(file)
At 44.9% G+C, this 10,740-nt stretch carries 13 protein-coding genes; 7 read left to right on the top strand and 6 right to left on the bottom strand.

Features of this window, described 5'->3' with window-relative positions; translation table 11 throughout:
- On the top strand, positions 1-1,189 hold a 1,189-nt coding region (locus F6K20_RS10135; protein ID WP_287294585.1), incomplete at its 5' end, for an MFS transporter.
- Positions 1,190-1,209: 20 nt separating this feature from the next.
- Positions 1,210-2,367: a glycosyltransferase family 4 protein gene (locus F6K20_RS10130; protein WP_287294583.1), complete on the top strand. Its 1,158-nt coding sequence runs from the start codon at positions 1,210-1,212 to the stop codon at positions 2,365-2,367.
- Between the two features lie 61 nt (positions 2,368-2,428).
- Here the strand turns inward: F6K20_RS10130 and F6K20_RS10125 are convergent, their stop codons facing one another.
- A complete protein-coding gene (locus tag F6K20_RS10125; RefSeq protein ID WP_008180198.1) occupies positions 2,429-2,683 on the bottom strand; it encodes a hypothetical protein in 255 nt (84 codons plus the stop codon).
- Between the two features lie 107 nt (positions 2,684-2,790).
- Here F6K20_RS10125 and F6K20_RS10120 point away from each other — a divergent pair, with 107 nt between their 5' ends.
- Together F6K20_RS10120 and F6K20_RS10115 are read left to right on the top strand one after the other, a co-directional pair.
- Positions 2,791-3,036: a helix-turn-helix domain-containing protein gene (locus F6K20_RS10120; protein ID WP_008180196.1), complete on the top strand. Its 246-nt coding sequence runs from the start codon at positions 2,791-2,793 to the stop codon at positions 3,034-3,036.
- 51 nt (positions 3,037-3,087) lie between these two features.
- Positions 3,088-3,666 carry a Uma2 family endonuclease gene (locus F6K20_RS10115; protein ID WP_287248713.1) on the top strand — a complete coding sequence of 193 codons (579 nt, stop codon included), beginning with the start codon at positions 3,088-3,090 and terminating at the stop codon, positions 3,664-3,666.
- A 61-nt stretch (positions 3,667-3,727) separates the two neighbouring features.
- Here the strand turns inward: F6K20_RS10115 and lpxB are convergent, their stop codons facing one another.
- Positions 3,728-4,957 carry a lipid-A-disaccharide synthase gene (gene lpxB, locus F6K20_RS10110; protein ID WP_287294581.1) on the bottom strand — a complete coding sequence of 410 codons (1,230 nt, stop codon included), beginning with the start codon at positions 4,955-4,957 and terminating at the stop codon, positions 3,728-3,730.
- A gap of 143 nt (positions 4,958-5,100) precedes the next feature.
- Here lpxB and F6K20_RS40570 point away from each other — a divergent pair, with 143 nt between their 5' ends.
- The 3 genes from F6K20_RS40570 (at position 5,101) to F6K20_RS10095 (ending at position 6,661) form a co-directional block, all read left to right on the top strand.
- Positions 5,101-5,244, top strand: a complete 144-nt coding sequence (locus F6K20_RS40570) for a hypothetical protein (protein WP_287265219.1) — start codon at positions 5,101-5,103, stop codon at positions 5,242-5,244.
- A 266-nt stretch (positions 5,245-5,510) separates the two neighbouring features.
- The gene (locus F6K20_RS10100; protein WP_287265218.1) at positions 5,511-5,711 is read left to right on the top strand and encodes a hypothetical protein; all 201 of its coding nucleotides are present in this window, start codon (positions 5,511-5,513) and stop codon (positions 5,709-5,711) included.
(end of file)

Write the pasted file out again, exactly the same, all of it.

At 44.9% G+C, this 10,740-nt stretch carries 13 protein-coding genes; 7 read left to right on the top strand and 6 right to left on the bottom strand.

Features of this window, described 5'->3' with window-relative positions; translation table 11 throughout:
- On the top strand, positions 1-1,189 hold a 1,189-nt coding region (locus F6K20_RS10135; protein ID WP_287294585.1), incomplete at its 5' end, for an MFS transporter.
- Positions 1,190-1,209: 20 nt separating this feature from the next.
- Positions 1,210-2,367: a glycosyltransferase family 4 protein gene (locus F6K20_RS10130; protein WP_287294583.1), complete on the top strand. Its 1,158-nt coding sequence runs from the start codon at positions 1,210-1,212 to the stop codon at positions 2,365-2,367.
- Between the two features lie 61 nt (positions 2,368-2,428).
- Here the strand turns inward: F6K20_RS10130 and F6K20_RS10125 are convergent, their stop codons facing one another.
- A complete protein-coding gene (locus tag F6K20_RS10125; RefSeq protein ID WP_008180198.1) occupies positions 2,429-2,683 on the bottom strand; it encodes a hypothetical protein in 255 nt (84 codons plus the stop codon).
- Between the two features lie 107 nt (positions 2,684-2,790).
- Here F6K20_RS10125 and F6K20_RS10120 point away from each other — a divergent pair, with 107 nt between their 5' ends.
- Together F6K20_RS10120 and F6K20_RS10115 are read left to right on the top strand one after the other, a co-directional pair.
- Positions 2,791-3,036: a helix-turn-helix domain-containing protein gene (locus F6K20_RS10120; protein ID WP_008180196.1), complete on the top strand. Its 246-nt coding sequence runs from the start codon at positions 2,791-2,793 to the stop codon at positions 3,034-3,036.
- 51 nt (positions 3,037-3,087) lie between these two features.
- Positions 3,088-3,666 carry a Uma2 family endonuclease gene (locus F6K20_RS10115; protein ID WP_287248713.1) on the top strand — a complete coding sequence of 193 codons (579 nt, stop codon included), beginning with the start codon at positions 3,088-3,090 and terminating at the stop codon, positions 3,664-3,666.
- A 61-nt stretch (positions 3,667-3,727) separates the two neighbouring features.
- Here the strand turns inward: F6K20_RS10115 and lpxB are convergent, their stop codons facing one another.
- Positions 3,728-4,957 carry a lipid-A-disaccharide synthase gene (gene lpxB, locus F6K20_RS10110; protein ID WP_287294581.1) on the bottom strand — a complete coding sequence of 410 codons (1,230 nt, stop codon included), beginning with the start codon at positions 4,955-4,957 and terminating at the stop codon, positions 3,728-3,730.
- A gap of 143 nt (positions 4,958-5,100) precedes the next feature.
- Here lpxB and F6K20_RS40570 point away from each other — a divergent pair, with 143 nt between their 5' ends.
- The 3 genes from F6K20_RS40570 (at position 5,101) to F6K20_RS10095 (ending at position 6,661) form a co-directional block, all read left to right on the top strand.
- Positions 5,101-5,244, top strand: a complete 144-nt coding sequence (locus F6K20_RS40570) for a hypothetical protein (protein WP_287265219.1) — start codon at positions 5,101-5,103, stop codon at positions 5,242-5,244.
- A 266-nt stretch (positions 5,245-5,510) separates the two neighbouring features.
- The gene (locus F6K20_RS10100; protein WP_287265218.1) at positions 5,511-5,711 is read left to right on the top strand and encodes a hypothetical protein; all 201 of its coding nucleotides are present in this window, start codon (positions 5,511-5,513) and stop codon (positions 5,709-5,711) included.